Wednesday, May 22, 2013

Shifting patterns

This poem by California poet and scientist Lucille Lang Day weaves a shifting display of images -- the flight patterns of birds made vivid with mathematical terminology. As the poet's observations meander, they build to a question: is a galaxy something like a sparrow?

     Form/Formless      by Lucille Lang Day

     A flock of red-winged blackbirds 
     swooping and swirling 
     in cyclonic and anticyclonic patterns 

     always in motion like Jovian clouds 
     that appear, then disappear 
     according to the mathematics of chaos 
     in yellow, brown and salmon-colored layers 

     The exquisite shape of an Allen's hummingbird— 
     ruby throat, rufous tail, emerald 
     cap and back—hovering over a cluster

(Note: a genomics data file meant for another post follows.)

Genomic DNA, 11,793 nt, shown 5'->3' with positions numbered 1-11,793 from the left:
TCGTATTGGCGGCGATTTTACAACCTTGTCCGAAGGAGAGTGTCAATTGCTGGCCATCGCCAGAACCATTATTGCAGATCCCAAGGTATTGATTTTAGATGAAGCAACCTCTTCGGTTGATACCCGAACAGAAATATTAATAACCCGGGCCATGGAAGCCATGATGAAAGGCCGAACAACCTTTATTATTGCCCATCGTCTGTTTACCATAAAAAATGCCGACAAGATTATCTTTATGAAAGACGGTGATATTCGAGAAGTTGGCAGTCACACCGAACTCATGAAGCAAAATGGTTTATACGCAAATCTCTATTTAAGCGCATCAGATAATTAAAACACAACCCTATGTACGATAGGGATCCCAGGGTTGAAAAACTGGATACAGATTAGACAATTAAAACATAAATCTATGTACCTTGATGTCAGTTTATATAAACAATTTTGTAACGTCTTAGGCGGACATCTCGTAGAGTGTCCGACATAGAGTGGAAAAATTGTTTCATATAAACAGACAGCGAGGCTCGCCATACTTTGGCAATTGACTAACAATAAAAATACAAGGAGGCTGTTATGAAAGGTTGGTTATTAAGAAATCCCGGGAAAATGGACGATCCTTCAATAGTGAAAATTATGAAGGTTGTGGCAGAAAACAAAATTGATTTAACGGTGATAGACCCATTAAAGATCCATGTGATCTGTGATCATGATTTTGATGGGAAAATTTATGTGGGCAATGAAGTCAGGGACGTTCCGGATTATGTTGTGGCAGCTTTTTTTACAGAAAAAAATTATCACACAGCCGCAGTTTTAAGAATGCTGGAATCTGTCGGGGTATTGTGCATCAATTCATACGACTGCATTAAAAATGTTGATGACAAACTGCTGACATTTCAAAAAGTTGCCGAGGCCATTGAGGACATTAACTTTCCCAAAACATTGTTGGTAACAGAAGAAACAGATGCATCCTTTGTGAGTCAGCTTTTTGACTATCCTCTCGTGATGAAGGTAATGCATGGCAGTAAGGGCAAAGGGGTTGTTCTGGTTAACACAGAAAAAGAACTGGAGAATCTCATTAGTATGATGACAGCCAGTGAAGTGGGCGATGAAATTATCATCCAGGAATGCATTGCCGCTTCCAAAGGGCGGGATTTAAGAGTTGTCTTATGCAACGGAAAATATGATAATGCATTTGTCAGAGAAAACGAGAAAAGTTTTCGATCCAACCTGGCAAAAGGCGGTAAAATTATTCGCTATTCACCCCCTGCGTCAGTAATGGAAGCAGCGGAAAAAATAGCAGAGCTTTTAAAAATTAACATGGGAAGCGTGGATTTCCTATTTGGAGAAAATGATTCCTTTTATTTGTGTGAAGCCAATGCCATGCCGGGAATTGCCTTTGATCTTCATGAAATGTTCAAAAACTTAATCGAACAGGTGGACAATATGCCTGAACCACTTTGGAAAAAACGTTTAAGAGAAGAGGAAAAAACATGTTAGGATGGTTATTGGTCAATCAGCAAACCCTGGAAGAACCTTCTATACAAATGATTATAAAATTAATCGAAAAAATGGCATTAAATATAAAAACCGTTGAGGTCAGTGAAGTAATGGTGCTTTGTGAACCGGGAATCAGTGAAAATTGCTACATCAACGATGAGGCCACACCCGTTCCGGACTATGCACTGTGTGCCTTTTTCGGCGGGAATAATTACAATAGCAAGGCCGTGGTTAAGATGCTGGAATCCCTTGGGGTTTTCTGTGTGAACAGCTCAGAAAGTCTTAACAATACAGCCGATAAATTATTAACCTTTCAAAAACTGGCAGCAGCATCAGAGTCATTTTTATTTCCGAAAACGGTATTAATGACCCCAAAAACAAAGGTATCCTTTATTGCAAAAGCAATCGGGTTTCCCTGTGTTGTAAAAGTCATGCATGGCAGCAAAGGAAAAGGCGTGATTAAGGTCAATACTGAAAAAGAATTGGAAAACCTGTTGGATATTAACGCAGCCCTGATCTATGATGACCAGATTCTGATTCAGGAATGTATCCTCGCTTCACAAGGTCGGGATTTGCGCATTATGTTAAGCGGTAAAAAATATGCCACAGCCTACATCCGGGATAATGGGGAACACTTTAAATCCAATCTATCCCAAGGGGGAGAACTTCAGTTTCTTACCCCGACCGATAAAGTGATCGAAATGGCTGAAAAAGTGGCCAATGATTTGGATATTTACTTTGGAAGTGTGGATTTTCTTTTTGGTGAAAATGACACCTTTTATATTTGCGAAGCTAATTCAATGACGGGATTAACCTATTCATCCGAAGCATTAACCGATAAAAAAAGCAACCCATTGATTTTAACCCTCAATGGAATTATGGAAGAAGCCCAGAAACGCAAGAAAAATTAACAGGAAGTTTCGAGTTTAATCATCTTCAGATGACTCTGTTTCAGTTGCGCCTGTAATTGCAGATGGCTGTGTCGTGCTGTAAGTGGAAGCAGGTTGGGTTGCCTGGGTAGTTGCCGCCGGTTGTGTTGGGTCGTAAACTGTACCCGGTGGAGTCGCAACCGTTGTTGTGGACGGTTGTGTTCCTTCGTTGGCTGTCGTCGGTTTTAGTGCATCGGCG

of tubular flowers dissolving in fog 

     like the writer whose work 
     is obscure to future generations 
     and mistranslated in her own time 

     Words worked like horses 
     bred for plowing, strong and patient 
     yet with wills of their own 

     The universe is something like that— 
     beautiful and shifting, 
     each galaxy alive 
     like a seaside sparrow or a rose 

"Form/Formless" first appeared in the Iodine Poetry Journal , Spring/Summer 2013.  Other poems by Day have appeared previously in this blog (on 13 January 2013 and 18 May 2010).  

1 comment:

  1. Lucille--
    What a beautiful poem you've written. I love the images and movement.